Winter Barley as a Commodity Cover Crop in the Mid-Atlantic Coastal Plain and Evaluation of Soft Red Winter Wheat Nitrogen Use Efficiency by Genotype, and its Prediction of Nitrogen Use Efficiency through Canopy Spectral Reflectance in the Eastern US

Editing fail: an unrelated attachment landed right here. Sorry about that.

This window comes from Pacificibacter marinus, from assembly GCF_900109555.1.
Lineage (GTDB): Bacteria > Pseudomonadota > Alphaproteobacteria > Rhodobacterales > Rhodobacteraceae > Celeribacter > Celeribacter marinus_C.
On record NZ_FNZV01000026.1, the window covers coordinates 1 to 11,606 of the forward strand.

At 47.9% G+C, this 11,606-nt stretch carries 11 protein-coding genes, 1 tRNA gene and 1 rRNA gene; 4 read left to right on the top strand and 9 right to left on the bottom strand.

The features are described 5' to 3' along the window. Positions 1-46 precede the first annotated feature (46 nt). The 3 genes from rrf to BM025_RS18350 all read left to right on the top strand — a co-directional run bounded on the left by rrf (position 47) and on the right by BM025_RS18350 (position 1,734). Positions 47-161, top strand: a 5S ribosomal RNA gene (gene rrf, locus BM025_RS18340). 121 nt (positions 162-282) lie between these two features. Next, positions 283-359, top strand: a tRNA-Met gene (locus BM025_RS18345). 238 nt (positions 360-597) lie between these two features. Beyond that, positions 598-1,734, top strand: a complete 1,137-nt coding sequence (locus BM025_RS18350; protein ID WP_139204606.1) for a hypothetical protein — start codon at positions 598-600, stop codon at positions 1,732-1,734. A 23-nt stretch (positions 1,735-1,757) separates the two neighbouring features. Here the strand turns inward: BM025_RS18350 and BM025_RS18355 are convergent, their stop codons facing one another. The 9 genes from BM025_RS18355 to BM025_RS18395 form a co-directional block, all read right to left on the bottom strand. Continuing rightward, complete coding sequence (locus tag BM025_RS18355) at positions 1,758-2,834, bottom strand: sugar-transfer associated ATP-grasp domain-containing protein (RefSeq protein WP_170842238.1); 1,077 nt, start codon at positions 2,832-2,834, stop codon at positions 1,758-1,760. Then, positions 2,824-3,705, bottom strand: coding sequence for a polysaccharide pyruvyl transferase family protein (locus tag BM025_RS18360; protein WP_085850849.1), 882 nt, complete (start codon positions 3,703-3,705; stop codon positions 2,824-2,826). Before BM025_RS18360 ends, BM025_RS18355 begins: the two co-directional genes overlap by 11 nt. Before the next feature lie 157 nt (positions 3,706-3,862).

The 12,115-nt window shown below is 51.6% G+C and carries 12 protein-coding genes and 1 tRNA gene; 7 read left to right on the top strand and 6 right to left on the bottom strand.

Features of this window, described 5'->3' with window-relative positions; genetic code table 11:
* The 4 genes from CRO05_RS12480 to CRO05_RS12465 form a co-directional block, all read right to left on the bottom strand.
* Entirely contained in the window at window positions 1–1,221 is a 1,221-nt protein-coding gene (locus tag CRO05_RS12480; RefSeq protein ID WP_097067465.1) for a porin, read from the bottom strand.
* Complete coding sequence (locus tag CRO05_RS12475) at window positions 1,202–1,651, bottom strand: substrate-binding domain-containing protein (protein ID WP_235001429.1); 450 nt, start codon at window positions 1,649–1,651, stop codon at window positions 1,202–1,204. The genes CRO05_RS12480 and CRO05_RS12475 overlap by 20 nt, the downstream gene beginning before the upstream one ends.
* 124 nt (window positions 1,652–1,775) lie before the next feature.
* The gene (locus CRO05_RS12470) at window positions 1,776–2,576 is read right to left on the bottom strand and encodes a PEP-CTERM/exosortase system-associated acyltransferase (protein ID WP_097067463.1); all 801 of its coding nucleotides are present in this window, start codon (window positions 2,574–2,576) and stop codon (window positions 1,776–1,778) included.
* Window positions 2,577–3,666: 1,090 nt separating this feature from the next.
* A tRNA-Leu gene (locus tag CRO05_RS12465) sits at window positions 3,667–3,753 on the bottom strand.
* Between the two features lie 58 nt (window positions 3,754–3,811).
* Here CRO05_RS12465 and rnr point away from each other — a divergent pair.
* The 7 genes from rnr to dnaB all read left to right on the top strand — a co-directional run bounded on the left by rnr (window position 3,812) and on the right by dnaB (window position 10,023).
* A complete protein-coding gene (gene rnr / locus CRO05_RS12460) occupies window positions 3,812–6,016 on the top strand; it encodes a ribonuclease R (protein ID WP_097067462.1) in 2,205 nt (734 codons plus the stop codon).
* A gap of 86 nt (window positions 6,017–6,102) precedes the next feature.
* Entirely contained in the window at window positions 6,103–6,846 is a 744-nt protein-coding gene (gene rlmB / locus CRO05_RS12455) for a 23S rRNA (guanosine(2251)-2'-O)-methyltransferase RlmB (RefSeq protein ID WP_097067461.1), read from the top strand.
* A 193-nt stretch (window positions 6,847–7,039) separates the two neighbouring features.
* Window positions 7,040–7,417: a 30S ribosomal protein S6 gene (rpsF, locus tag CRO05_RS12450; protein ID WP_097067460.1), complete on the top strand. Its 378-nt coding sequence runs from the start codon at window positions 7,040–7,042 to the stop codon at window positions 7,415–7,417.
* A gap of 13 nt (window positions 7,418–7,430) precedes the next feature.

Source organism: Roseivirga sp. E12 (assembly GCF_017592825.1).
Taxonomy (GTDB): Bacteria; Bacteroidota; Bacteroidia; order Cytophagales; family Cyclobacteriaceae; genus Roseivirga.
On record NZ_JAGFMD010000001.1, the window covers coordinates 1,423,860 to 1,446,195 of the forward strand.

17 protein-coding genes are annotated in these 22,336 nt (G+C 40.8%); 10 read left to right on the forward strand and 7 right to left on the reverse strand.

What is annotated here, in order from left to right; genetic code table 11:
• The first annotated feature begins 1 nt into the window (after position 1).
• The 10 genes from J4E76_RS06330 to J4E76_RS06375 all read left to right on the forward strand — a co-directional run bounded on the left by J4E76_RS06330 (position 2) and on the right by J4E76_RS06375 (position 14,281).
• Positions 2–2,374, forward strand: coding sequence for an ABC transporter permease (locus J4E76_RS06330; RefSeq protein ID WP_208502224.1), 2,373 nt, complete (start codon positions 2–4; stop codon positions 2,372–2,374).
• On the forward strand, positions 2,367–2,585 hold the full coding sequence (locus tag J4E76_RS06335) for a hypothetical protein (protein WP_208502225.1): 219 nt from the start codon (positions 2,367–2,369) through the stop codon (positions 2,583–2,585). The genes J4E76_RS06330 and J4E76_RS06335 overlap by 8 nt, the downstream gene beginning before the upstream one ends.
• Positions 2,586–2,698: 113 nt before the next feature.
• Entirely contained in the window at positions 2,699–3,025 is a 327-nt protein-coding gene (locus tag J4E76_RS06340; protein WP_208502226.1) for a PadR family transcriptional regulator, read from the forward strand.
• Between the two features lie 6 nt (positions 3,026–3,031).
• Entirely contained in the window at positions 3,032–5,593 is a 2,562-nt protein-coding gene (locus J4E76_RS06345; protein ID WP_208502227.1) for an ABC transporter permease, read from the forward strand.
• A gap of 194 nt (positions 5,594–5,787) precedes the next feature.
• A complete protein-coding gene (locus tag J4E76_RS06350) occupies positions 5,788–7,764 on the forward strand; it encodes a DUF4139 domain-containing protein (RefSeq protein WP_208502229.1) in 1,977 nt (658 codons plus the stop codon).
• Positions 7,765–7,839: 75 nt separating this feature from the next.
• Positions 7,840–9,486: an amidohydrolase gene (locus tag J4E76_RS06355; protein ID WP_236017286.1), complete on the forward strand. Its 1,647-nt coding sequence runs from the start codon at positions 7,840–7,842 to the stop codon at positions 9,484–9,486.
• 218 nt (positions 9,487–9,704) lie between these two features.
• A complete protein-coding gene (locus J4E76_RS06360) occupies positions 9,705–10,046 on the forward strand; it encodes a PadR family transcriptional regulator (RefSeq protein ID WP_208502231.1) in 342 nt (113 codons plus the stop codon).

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To understand the impact of N management on harvestable cover crop systems, seven research trials compared: 1) standard intensive management (SIM) (both fall and spring N application), 2) No fall N, a single spring N application, and 3) Cover N (no N application) effects on winter barley (Hordeum vulgare L.) plant biomass (PB), plant N uptake (PNU), grain yield, residual soil nitrate (RSN), and ammonium (RSA). In general, at winter dormancy, SIM resulted in increased PB and PNU but not RSN or RSA. At cover crop termination; SIM and the No fall N practices increased PNU, and at harvesting stage; they produced higher grain yields than the Cover N practice with little significant effect on RSN or RSA values, under normal climatic conditions. While overall yields for the No fall N treatment were lower (8%) than SIM yields, partial net return was similar due to decreased fertilizer input. Nitrogen use efficiency (NUE) of soft red winter wheat (SRWW) can be improved by characterizing genotypes for NUE using canopy spectral reflectance [(CSR), a cheap, rapid and non-destructive remote sensing tool]. The other objectives of this study were to evaluate the predictive potential of vegetative reflection indices for wheat nitrogen use efficiency (NUE) by genotype and the appropriate stages of CSR sensing. An elite panel of 281 regionally developed SRWW genotypes was screened under low and normal N regimes in two crop seasons for grain yield, N uptake, nitrogen use efficiency for yield (NUEY) and nitrogen use efficiency for protein (NUEP). The best models incorporating CSR data at wheat heading explained a significant proportion of total variation in grain yield, N uptake, NUEY and NUEP. Based on the best linear unbiased predictor values, genotypes were ranked and grouped into quartiles and the most efficient and responsive genotypes were identified. A significant proportion of the genotypes with high NUEY under high N conditions also had high NUEY under N stress; however, this was not the case for NUEP. Similarly, a significant proportion of genotypes with high NUEY also had high NUEP under both normal and low N conditions.
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